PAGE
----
Prompted by several emergency events, as previously reported, on June 1, 2022, the Texas Commission on Environmental Quality (TCEQ) adopted revisions to the compliance history rules to authorize the executive director to reclassify a site’s compliance history if an “exigent circumstance” exists. An exigent circumstance is defined as: i) a significant disruption to one or more local communities; ii) a significant commitment of emergency response resources by a federal or state authority to address an actual unauthorized release of pollutants, contamination, or other materials regulated by the agency; and iii) a significant event the commission determined must be urgently accounted for in the site’s compliance history.

Continue Reading TCEQ Approves Changes to Compliance History Rules Focused on Industrial Incidents

On April 6, 2022, the United States Environmental Protection Agency (EPA) published a proposed rule in the Federal Register that would build on its existing Cross-State Air Pollution Rule (CSAPR) program by limiting further the emission of nitrogen oxides (NOx) from stationary sources located in 26 states. 87 Fed. Reg. 20,036 (Apr, 6, 2022). The proposal would implement EPA’s 2015 National Ambient Air Quality Standards (NAAQS) for ozone of 70 parts per billion by imposing Federal Implementation Plans (FIPs) on specified states pursuant to its authority under the “good neighbor” requirements of section 110(a)(2)(D)(i)(I) of the Clean Air Act. This provision requires upwind states to prevent sources located within their borders from contributing significantly to nonattainment or interfering with maintenance of the NAAQS in downwind states.

Continue Reading EPA Proposes Groundbreaking New Transport Rule for Ozone Air Pollution

On April 5 and 7, 2022, the State Water Resources Control Board (Board) will be holding public workshops to present information and solicit public input regarding a proposed administrative draft of a hexavalent chromium (chromium-6) maximum contaminant level (MCL). MCLs are drinking water standards with which public water systems must comply. The workshops, and administrative draft of the MCL, will help inform the Board’s formal rulemaking, expected to begin later this year. If adopted, the MCL would be the first drinking water standard for chromium-6 in the nation. [1]

Continue Reading California on Path (Again) toward Regulating Hexavalent Chromium (Chromium-6) in Drinking Water; Follows EPA Scientific Workshop in September 2021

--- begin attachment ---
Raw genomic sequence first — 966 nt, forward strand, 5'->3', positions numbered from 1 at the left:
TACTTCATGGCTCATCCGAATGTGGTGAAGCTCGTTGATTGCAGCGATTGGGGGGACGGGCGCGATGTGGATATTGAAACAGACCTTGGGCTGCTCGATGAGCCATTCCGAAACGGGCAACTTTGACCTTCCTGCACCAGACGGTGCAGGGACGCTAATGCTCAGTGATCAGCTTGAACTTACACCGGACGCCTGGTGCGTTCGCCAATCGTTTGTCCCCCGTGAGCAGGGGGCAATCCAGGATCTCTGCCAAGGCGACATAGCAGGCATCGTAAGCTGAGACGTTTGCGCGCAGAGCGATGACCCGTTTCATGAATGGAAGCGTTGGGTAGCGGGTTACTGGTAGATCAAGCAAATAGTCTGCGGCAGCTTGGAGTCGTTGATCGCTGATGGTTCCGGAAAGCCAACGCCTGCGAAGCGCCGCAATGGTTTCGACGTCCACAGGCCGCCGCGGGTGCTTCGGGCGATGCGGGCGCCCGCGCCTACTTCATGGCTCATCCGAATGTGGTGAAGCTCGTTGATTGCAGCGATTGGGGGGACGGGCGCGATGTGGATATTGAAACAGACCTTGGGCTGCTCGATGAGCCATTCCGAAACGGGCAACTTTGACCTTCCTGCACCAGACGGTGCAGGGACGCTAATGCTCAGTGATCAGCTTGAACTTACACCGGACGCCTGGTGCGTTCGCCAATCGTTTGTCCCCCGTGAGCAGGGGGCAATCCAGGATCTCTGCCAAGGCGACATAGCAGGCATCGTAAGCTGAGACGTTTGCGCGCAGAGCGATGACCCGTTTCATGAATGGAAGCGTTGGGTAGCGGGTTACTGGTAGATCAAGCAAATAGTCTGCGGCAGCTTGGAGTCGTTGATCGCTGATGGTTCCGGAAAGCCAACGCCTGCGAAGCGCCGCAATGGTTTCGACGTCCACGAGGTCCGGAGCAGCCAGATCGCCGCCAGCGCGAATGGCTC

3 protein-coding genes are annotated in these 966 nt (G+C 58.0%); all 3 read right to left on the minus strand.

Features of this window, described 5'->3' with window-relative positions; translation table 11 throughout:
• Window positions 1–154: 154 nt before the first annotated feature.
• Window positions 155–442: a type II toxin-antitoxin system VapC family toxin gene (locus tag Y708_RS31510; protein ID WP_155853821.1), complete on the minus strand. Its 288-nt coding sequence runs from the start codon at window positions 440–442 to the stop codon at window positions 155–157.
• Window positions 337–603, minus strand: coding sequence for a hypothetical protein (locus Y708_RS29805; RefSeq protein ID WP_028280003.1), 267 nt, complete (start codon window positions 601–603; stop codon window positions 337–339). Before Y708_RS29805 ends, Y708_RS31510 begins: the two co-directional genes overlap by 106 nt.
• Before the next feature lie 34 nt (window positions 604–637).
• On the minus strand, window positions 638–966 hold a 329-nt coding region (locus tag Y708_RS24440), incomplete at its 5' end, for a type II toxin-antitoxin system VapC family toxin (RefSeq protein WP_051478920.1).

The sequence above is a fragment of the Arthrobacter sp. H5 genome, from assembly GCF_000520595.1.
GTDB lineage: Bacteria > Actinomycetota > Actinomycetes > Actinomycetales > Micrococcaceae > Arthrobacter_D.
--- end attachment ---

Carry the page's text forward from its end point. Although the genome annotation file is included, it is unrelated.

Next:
Under a process known as Sunset Review, the Texas Commission on Environmental Quality (TCEQ) will be abolished in 2023 unless a bill is passed in the 88th Texas Legislative Session reauthorizing the agency. The Sunset Review process, performed by the Sunset Commission, takes approximately two years. The TCEQ review process began last year with the preparation of the Self Evaluation Report (SER), completed by TCEQ in September 2021. The general public is encouraged to participate in the process. Public input is confidential and not passed on to the agency at this stage. Public comments should be provided by February 1, 2022 to be fully considered.
Continue Reading TCEQ Will Undergo Sunset Review During 88th Texas Legislative Session

This week, two senior U.S. Department of Justice (DOJ) Environment and Natural Resource Division (ENRD) officials used their remarks to the American Bar Association’s annual National Environmental Enforcement Conference to convey a clear message: environmental enforcement, and in particular criminal enforcement, is back. Companies and individuals should expect more robust investigations that draw on the expertise and jurisdiction of various federal agencies, while prosecutions will be driven by enhanced DOJ criminal enforcement policies.
Continue Reading DOJ Environment Officials Emphasize Enforcement of Environmental and White Collar Crimes

After over two weeks of conferencing, the 26th Conference of the Parties to the United Nations Framework on Climate Change (COP26) concluded with the finalization of the Glasgow Climate Pact (the “Glasgow Pact”) listing the accomplishments of the summit. The Glasgow Pact reaffirms the long-term global goals (including those in the Paris Agreement) to hold the increase in the global average temperature to “well below 2°C” above pre-industrial levels and to pursue efforts to limit temperature increase to 1.5°C above pre-industrial levels. It also states that limiting global warming to 1.5°C requires “rapid, deep, and sustained reductions in global greenhouse gas (GHG) emissions, including reducing global carbon dioxide emissions by 45 per cent by 2030 relative to the 2010 level and to net zero around mid-century, as well as deep reductions in other greenhouse gases.”
Continue Reading The Results of COP26

The American Bar Association published an article, You’ve Come a Long Way Baby, or Have You?, which highlights the results of a new study by Hunton Andrews Kurth LLP attorneys Shannon S. Broome, Lauren Bachtel, and Jennifer MikoLevine, and environmental litigation specialist Richard M. Pavlak, shedding light on whether the environmental bar is achieving gender equality. The authors acknowledge and appreciate the important contributions of the late Richard Pavlak (who passed away unexpectedly shortly before the online version became available) for his graphical presentation of the results of the study.

Continue Reading You’ve Come a Long Way, Baby! Or Have You?